One of the trickiest things about DIYing a website for your business is creating something that looks as gorgeous as you imagined it would. From buttons that seem to be stuck at blue when your brand demands green to stubborn fonts that just will not be the right size, it can feel completely overwhelming to customize a WordPress theme and make the website of your dreams. You can end up thinking you need to scrap the entire project and start over, or that you need to hire an expert to get the results you want.
I’m here to tell you that isn’t true. You really can build the beautiful website in your mind on your own. It’s just going to take the right tools.
Get Your Mind in Order First
Working on a website design can get frustrating, and even more so when you’re trying to customize a WordPress theme that’s particularly stubborn. Sometimes settings won’t be where you expect them to be and things won’t move where you want them to. It’s important to remember that this isn’t because you’re bad at technology or not smart enough. Technology is just hard. Even techie people get frustrated and stuck. To create the website you want, you’re going to need grit. You’re going to need the right mindset.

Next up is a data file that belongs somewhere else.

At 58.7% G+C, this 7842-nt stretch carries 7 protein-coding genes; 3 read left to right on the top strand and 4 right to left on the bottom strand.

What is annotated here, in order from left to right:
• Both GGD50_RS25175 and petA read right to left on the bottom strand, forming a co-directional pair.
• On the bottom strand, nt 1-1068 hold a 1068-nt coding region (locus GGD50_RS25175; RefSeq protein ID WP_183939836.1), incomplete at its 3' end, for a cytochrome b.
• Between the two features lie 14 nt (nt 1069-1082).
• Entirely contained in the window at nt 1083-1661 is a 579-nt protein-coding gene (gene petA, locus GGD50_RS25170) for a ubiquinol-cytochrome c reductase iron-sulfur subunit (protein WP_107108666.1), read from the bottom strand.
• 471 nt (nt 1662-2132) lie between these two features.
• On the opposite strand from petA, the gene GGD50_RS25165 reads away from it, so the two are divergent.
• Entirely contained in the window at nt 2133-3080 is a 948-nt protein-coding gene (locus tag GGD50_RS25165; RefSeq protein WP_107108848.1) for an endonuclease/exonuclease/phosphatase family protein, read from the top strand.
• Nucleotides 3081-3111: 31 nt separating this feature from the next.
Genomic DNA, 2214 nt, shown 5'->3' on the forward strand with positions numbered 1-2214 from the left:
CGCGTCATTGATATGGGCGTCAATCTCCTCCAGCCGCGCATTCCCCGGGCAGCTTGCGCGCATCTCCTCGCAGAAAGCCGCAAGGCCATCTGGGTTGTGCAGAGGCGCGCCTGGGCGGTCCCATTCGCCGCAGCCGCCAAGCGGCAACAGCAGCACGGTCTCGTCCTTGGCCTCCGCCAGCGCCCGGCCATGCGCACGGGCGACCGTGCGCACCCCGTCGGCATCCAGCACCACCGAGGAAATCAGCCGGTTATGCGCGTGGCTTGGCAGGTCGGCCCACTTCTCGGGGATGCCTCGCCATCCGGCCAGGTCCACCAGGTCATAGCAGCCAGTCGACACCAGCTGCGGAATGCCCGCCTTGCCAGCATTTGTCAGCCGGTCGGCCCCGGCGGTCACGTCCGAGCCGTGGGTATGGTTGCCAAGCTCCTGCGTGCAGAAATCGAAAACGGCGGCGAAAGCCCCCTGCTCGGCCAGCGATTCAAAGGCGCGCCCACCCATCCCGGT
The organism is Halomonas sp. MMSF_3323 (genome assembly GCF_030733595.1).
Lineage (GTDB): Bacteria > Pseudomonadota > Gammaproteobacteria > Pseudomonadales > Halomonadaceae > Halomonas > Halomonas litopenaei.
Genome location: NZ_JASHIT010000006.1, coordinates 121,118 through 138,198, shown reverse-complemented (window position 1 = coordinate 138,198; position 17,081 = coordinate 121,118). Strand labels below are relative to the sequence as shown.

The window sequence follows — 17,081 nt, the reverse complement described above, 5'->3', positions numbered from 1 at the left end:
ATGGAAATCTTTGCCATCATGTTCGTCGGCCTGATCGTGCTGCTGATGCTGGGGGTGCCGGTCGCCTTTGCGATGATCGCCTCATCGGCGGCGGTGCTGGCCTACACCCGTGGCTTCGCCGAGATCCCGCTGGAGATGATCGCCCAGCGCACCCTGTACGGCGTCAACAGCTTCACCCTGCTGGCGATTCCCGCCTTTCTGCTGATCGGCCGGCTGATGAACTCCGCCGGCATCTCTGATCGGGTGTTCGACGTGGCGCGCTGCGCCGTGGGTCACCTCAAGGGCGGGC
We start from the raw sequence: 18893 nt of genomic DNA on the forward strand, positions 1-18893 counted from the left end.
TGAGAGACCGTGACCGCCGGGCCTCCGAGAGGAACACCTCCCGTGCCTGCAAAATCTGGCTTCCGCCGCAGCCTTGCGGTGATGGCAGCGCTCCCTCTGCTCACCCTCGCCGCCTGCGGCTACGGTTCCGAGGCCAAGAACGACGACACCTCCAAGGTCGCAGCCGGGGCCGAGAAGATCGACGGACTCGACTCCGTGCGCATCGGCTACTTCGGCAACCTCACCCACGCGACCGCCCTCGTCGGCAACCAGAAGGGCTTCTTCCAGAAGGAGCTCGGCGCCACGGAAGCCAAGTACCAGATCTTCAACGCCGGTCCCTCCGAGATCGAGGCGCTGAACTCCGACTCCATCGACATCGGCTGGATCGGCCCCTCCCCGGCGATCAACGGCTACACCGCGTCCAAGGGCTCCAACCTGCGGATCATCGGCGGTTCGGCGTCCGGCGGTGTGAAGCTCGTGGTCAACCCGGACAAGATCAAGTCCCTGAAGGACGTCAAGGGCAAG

“Growth mindset” is a term that I’m very glad I learned in my educator days. Professor of Psychology Carol Dweck defines a growth mindset as the belief that your talents can be developed, rather than that they are innate gifts. People who possess a growth mindset don’t worry as much about looking smart and focus more on learning. You’re going to be learning a lot about WordPress in this process, and maybe a little about CSS. If it’s difficult at first, that’s probably because it’s brand new to you. Stick with it. You’ll get it.